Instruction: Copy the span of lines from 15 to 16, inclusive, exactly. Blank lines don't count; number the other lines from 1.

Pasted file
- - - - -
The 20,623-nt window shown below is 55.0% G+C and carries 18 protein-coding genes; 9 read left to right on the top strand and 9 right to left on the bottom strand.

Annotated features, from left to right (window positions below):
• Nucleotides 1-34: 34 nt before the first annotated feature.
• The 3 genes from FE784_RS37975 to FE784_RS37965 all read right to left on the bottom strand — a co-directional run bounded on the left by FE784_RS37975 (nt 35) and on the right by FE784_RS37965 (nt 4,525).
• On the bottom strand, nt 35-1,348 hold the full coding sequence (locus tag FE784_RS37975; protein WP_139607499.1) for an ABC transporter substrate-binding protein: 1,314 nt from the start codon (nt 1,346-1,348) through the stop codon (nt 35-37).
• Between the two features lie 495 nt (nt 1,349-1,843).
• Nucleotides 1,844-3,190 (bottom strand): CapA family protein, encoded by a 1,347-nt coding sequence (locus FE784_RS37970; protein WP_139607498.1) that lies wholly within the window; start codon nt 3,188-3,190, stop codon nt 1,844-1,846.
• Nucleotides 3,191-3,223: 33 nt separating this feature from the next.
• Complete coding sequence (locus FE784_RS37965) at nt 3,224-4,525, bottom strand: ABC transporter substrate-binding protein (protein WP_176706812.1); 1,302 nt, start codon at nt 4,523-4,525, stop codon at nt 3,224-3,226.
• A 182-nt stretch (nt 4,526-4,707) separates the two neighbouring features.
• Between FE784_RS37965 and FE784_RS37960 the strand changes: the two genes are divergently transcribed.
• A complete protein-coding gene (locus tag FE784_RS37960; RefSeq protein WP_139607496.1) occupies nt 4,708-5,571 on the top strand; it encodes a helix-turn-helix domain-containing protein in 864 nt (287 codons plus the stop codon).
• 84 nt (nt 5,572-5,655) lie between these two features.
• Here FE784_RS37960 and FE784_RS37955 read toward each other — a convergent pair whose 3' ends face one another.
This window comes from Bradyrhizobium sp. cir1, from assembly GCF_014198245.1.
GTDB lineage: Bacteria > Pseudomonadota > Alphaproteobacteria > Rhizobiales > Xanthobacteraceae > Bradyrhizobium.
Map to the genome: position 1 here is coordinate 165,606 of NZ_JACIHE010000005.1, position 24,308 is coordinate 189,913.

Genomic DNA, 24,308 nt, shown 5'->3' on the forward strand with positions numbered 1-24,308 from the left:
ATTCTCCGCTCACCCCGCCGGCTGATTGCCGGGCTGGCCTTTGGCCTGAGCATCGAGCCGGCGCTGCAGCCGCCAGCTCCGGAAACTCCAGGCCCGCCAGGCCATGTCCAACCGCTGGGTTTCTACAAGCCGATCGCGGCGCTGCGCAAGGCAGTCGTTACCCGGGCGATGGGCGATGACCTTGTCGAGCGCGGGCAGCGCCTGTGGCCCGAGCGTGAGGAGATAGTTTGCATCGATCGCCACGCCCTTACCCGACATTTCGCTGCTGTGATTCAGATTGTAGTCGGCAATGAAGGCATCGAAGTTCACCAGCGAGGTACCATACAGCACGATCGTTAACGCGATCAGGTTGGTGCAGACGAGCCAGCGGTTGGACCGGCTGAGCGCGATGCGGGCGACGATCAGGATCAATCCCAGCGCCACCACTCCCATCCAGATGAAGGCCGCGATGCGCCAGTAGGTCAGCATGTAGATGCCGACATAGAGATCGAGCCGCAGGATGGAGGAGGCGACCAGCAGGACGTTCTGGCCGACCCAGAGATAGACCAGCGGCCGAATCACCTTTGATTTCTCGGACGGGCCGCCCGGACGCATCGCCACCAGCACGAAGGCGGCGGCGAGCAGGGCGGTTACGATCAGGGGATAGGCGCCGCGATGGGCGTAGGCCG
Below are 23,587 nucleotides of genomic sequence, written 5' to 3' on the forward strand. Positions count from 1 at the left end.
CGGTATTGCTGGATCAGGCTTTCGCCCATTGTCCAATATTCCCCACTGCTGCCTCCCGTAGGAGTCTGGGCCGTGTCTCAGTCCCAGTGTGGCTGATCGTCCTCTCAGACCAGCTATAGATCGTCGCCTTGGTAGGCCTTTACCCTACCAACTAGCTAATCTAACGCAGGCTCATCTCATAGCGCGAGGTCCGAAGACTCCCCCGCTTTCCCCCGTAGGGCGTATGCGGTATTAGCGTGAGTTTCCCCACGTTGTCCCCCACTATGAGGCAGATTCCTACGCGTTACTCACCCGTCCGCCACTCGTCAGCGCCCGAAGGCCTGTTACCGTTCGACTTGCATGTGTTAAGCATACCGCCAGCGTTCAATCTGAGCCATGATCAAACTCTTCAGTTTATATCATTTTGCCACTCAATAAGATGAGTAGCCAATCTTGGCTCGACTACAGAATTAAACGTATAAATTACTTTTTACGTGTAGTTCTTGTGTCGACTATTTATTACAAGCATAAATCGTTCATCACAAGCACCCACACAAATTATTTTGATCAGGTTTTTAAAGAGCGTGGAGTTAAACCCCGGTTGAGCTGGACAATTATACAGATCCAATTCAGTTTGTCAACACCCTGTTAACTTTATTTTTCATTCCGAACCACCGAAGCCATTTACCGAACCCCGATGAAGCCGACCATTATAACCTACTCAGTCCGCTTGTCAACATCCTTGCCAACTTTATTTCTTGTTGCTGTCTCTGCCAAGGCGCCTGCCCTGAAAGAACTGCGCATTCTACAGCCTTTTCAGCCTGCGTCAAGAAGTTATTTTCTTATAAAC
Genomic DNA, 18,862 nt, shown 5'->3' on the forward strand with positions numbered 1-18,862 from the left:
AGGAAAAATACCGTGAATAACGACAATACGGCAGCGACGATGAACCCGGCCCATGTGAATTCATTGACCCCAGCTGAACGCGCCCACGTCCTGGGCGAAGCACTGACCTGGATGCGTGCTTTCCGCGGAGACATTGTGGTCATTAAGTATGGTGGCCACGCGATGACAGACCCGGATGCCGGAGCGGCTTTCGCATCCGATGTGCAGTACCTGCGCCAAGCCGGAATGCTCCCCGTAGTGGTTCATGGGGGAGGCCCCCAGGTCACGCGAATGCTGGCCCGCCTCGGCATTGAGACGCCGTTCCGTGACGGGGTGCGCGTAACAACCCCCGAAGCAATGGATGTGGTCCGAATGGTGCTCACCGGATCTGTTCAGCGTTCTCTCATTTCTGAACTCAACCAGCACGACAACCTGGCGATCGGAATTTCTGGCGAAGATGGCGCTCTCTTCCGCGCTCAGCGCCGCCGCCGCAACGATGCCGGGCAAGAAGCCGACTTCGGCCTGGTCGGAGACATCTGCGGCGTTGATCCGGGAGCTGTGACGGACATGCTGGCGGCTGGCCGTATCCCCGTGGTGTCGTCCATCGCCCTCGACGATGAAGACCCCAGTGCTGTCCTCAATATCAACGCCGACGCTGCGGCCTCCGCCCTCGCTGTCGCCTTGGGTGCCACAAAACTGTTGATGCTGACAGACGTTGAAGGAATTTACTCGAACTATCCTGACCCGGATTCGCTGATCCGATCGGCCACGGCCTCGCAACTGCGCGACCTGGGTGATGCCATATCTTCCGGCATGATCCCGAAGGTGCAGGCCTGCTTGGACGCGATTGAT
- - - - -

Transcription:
This window comes from Bradyrhizobium sp. cir1, from assembly GCF_014198245.1.
GTDB lineage: Bacteria > Pseudomonadota > Alphaproteobacteria > Rhizobiales > Xanthobacteraceae > Bradyrhizobium.